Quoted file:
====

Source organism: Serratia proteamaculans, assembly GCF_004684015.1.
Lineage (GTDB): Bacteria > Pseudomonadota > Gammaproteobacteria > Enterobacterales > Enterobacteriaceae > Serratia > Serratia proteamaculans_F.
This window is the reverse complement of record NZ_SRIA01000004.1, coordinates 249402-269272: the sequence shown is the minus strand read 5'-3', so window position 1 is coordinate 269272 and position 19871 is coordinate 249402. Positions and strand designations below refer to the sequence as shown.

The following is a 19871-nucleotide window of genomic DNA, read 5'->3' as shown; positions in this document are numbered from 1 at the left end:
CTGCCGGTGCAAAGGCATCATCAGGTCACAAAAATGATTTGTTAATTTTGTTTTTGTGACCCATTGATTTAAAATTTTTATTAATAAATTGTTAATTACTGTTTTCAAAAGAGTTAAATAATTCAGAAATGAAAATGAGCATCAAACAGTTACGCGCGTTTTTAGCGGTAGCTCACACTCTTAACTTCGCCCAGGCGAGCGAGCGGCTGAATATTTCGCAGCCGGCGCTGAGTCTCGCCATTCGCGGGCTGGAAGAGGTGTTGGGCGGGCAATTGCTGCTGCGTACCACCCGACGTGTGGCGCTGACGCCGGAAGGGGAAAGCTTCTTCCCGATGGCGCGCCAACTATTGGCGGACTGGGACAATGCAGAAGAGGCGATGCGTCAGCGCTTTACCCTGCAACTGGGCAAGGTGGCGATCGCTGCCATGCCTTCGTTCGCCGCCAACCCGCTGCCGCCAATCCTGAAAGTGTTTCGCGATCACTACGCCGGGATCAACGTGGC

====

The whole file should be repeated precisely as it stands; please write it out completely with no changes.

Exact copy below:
Source organism: Serratia proteamaculans, assembly GCF_004684015.1.
Lineage (GTDB): Bacteria > Pseudomonadota > Gammaproteobacteria > Enterobacterales > Enterobacteriaceae > Serratia > Serratia proteamaculans_F.
This window is the reverse complement of record NZ_SRIA01000004.1, coordinates 249402-269272: the sequence shown is the minus strand read 5'-3', so window position 1 is coordinate 269272 and position 19871 is coordinate 249402. Positions and strand designations below refer to the sequence as shown.

The following is a 19871-nucleotide window of genomic DNA, read 5'->3' as shown; positions in this document are numbered from 1 at the left end:
CTGCCGGTGCAAAGGCATCATCAGGTCACAAAAATGATTTGTTAATTTTGTTTTTGTGACCCATTGATTTAAAATTTTTATTAATAAATTGTTAATTACTGTTTTCAAAAGAGTTAAATAATTCAGAAATGAAAATGAGCATCAAACAGTTACGCGCGTTTTTAGCGGTAGCTCACACTCTTAACTTCGCCCAGGCGAGCGAGCGGCTGAATATTTCGCAGCCGGCGCTGAGTCTCGCCATTCGCGGGCTGGAAGAGGTGTTGGGCGGGCAATTGCTGCTGCGTACCACCCGACGTGTGGCGCTGACGCCGGAAGGGGAAAGCTTCTTCCCGATGGCGCGCCAACTATTGGCGGACTGGGACAATGCAGAAGAGGCGATGCGTCAGCGCTTTACCCTGCAACTGGGCAAGGTGGCGATCGCTGCCATGCCTTCGTTCGCCGCCAACCCGCTGCCGCCAATCCTGAAAGTGTTTCGCGATCACTACGCCGGGATCAACGTGGC